Abstract: With Japan’s public debt reaching historical levels, the need for fiscal consolidation and structural reforms have increased. As fiscal consolidation will require a sustained and large adjustment in the fiscal balance, its growth effect is a concern particularly for the short run. This paper uses the IMF’s Global Integrated Monetary and Fiscal Model to analyze the growth impact of fiscal consolidation and structural reforms. Although fiscal consolidation has short-term costs, the potential long-term benefits are considerable, and reforms that raise potential growth could support consolidation. Simulations show that the external environment also matters but domestic policies should be the priority.
    Keywords: Economic growth , Economic models , Fiscal consolidation , Fiscal policy , Fiscal reforms , Japan , Monetary policy , Taxes ,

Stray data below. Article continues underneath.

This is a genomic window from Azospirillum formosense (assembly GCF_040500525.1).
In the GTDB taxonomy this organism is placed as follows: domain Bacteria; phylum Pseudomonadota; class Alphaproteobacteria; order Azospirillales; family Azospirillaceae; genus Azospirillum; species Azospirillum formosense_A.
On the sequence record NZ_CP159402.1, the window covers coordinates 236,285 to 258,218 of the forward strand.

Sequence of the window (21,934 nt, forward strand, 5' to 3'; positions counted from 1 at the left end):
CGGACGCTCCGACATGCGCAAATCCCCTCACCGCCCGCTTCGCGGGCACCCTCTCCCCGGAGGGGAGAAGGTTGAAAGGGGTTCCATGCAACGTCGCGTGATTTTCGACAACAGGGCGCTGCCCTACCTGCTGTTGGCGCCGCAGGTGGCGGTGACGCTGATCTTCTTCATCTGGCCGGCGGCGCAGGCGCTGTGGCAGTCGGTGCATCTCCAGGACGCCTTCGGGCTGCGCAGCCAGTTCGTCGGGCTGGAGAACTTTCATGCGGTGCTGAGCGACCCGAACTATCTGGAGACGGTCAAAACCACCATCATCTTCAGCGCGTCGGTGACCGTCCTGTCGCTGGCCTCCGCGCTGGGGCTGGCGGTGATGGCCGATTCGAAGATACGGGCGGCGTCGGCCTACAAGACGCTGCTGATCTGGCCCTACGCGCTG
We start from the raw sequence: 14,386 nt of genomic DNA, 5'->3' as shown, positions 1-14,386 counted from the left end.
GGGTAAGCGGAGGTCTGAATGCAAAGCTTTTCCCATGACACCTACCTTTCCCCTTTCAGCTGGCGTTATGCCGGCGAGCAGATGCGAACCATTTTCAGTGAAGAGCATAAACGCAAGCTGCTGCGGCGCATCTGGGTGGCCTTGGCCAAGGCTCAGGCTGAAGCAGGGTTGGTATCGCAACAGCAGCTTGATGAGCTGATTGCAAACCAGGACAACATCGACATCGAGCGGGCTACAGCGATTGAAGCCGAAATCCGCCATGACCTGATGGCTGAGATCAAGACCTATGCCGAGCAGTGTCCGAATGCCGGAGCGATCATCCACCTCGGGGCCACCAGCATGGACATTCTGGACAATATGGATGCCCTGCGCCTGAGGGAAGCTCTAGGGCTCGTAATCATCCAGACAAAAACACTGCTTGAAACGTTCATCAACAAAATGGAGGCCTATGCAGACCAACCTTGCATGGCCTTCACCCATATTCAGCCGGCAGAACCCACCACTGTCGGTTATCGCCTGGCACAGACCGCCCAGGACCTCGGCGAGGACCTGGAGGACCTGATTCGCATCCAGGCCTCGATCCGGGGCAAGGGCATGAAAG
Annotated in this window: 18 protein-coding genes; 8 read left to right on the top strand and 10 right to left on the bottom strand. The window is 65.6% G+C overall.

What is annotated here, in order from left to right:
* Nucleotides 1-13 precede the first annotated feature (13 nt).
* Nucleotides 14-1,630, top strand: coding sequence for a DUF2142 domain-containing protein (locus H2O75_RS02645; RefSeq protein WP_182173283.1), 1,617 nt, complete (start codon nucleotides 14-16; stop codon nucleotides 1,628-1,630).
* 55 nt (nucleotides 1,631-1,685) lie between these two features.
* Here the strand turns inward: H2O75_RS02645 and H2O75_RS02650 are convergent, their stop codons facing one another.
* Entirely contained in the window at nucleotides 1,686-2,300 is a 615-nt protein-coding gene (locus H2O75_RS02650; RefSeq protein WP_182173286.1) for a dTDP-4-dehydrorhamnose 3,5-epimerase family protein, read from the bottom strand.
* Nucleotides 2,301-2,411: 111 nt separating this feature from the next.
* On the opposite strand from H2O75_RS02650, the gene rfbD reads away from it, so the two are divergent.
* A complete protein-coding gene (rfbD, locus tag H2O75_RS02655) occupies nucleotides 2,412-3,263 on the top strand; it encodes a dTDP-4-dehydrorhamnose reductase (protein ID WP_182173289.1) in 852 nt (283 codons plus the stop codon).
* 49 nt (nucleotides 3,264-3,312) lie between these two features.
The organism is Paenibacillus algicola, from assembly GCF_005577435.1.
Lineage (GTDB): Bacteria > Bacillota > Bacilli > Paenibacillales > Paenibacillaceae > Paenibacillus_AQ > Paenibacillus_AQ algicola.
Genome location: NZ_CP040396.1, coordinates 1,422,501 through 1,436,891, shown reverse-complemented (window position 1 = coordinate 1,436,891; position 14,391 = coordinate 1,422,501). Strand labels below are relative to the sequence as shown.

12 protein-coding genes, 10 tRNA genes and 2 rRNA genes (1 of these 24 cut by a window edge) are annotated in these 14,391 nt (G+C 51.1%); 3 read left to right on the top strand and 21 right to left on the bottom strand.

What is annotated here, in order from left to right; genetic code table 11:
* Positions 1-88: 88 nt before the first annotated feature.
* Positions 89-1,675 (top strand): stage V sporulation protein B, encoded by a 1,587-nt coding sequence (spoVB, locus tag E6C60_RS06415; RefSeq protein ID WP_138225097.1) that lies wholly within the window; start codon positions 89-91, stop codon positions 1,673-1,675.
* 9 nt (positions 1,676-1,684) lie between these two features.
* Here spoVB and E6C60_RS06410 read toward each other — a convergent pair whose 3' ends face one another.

Date: 2011–01–13
  22. By: Annette Kyobe; Jim Brumby; Chris Papageorgiou; Zac Mills; Era Dabla-Norris
    Abstract: This paper introduces a new index that captures the institutional environment underpinning public investment management across four different stages: project appraisal, selection, implementation, and evaluation. Covering 71 countries, including 40 low-income countries, the index allows for benchmarking across regions and country groups and for nuanced policy-relevant analysis and identification of specific areas where reform efforts could be prioritized. Potential research venues are outlined.
    Date: 2011–02–17
  23. By: 宮崎, 智視; 佐藤, 主光
    Abstract: 本稿では,日本の固定資産税が資本課税であるのかについて,固定資産税の「New View(Capital Tax View)」の検証を通じて明らかにする.System GMMによる推計の結果,家屋への固定資産税は家屋の資産価格を引き下げる効果が有意に得られる一方,宅地の資産額についても有意に負の影響を与えるとの結果を得た.また,家屋の実効税率の,宅地資産額への弾力性を地域別に計測した結果,ほとんどの地域で実際の弾力性の数値は理論で想定される値よりも大きくなるが,都市圏を中心とした一部の府県では,理論値の方が大きくなることが示された.以上の結果は,基本的には固定資産税の「Traditional View」に近い状況が得られる一方,都市圏を中心とした一部地域では,「New View」で想定される状況が観察されることを示すものである.
    Date: 2011–01